The facilities management sector in Australia is embracing the benefits of mobile technology to effectively manage FM operations, new research reveals. Based on findings from Service Works Group’s Australian FM Software Survey 2017 run in conjunction with FM Magazine, two thirds of FMs are now using mobile devices such as smartphones and iPads for this purpose – but interestingly smaller communication devices such as smartwatches and fitness trackers are not currently on the horizon for FMs.
Mobile for Productivity
66% of survey respondents identified mobile apps as the most significant technology trend for 2017, with 62% of in-house engineers and service providers reported using mobile technology to manage FM. Consumer technology such as this is finding a home in FM due to the new functionality developed and its usability in conjunction with FM software. This includes the ability to scan QR codes on assets to access pertinent information on the FM database, uploading and attaching a video to an allocated job, and harnessing GPS technology for locating both assets and engineers to optimise workload management. This, coupled with the falling cost of mobile devices and the fact that some FM software providers (such as Service Works’ QFM ) have optimised their application to enable usage across all platforms with both online and offline capability, means that phones and tablet devices have more value and usability than ever as a work tool.
However, the value of communication at the touch of a button has not yet been recognised as a significant trend in the Australian workplace in terms of wearable devices, with just 14% identifying this as an area of potential interest for 2017. Yet smartwatches and hearables are just the next extension from mobile communication, providing hands-free access to a live stream of information. Some organisations are even going one step further, and implanting microchips into employees’ hands. 150 workers at a company in Sweden are now able to open doors, operate printers, or buy snacks with a wave of a hand. Wearable technology is also proving useful in workplace wellbeing; a growing but not yet mature area in Australia. Devices like fitness trackers and smartwatches have the potential to monitor exercise, stress levels and even sleep, and the data from these can be used to create a more supportive and desirable working environment.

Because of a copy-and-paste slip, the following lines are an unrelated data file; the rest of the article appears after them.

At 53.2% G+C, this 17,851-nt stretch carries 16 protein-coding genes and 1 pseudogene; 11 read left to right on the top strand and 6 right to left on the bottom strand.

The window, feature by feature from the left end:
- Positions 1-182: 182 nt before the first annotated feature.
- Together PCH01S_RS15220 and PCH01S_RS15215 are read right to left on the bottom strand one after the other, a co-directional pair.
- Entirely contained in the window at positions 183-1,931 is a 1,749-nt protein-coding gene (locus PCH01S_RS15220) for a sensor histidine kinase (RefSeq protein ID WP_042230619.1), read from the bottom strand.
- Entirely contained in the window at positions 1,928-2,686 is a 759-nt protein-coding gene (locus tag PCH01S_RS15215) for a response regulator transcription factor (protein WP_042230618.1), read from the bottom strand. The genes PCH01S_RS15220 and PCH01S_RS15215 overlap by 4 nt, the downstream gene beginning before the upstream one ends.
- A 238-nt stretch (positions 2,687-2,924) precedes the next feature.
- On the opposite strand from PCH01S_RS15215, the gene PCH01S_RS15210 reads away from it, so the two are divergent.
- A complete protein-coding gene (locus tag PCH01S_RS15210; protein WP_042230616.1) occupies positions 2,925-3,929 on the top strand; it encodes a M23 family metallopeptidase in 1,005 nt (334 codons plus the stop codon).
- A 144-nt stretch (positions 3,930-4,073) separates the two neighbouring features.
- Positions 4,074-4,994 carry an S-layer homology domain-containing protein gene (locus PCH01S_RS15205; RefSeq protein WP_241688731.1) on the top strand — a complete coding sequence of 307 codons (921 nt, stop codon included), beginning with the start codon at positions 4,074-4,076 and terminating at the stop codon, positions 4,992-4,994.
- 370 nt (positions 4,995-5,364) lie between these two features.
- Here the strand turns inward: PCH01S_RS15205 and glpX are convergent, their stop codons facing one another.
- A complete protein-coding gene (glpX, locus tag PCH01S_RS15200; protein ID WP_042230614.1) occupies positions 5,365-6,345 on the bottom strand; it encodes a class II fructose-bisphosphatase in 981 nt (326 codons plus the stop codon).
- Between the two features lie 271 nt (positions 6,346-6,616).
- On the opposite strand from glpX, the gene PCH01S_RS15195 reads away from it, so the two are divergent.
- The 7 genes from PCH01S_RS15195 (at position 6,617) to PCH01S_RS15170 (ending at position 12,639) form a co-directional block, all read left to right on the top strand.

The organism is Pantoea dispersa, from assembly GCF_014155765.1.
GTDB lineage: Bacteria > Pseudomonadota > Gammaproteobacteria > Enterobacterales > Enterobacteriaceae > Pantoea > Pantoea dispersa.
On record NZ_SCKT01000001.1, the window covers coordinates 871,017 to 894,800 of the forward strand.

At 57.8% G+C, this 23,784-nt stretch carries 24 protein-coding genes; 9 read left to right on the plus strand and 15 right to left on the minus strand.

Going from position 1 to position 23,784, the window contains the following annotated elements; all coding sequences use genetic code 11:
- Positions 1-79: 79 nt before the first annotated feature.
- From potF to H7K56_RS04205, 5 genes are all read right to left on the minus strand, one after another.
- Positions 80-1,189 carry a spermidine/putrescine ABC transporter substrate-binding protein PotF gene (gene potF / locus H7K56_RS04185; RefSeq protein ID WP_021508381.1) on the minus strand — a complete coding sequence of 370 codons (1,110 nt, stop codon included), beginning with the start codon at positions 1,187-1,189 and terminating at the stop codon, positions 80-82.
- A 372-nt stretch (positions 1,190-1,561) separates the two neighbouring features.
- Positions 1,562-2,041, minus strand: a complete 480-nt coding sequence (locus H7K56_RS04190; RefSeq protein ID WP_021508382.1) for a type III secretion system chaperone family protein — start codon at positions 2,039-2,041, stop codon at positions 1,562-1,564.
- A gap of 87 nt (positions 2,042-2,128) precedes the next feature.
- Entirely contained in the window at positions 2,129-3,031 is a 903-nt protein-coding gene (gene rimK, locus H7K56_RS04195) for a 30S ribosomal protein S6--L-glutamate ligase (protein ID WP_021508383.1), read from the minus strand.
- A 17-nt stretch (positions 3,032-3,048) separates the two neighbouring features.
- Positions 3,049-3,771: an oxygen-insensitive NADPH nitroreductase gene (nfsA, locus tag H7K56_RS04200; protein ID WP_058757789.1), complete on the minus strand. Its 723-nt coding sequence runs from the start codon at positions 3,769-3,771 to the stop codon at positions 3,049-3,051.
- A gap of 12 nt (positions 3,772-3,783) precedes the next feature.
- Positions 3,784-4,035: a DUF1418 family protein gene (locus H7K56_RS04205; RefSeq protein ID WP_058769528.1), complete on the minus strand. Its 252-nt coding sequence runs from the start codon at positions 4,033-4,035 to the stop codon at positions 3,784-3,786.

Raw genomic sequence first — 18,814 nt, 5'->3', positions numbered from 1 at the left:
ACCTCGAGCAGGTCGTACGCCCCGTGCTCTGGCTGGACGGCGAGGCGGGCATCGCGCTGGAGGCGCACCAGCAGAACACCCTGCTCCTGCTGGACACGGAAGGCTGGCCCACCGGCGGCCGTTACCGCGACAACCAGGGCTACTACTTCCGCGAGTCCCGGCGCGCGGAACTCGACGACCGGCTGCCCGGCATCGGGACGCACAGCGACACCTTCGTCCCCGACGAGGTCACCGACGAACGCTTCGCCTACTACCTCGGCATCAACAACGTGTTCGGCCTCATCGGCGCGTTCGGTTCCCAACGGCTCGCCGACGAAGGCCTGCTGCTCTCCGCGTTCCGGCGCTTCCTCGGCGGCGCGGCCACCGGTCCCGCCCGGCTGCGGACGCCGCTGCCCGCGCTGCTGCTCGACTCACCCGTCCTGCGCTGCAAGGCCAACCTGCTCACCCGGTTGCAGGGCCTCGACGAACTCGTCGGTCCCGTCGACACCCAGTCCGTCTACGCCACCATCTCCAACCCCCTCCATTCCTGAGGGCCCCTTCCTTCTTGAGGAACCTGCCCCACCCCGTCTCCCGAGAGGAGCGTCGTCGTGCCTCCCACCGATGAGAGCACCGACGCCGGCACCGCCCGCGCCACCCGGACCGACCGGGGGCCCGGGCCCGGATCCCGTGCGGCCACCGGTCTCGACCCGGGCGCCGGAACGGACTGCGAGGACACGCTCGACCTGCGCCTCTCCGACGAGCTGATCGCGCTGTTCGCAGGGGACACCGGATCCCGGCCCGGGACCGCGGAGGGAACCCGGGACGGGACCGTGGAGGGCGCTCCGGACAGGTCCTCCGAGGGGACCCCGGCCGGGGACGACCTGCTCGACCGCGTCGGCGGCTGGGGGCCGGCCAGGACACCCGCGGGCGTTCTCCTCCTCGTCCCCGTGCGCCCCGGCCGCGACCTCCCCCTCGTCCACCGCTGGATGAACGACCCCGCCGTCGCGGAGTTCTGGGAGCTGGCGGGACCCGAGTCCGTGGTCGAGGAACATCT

Emergence of IoT
Half of respondents (51%) stated they felt IoT (Internet of Things) would be important this year, which coupled with the high use of mobile devices, reveals that the market is ready for new technology but more education may be required before the leap to IoT as a mainstream strategy is adopted. In fact a recent study by Hewlett Packard complements this research, citing that that “although 97 percent of the 1,150 respondents from Asia Pacific have an understanding of IoT, many are still unclear of the exact definition of IoT and the value it brings to their organisations”. In the FM Software Survey, budget was reported to be a challenge this year (69%) which potentially accounts for the low take-up on the newest technology. But on a worldwide scale those who are using IoT have gained a great amount of invaluable data from the devices, which in turn have fuelled insightful business strategies and led to increased productivity.
Request a report of the full survey results, or find out to create a mobile-led FM strategy, by contacting Service Works Group on +44 (0)20 8877 4080 or emailing firstname.lastname@example.org.
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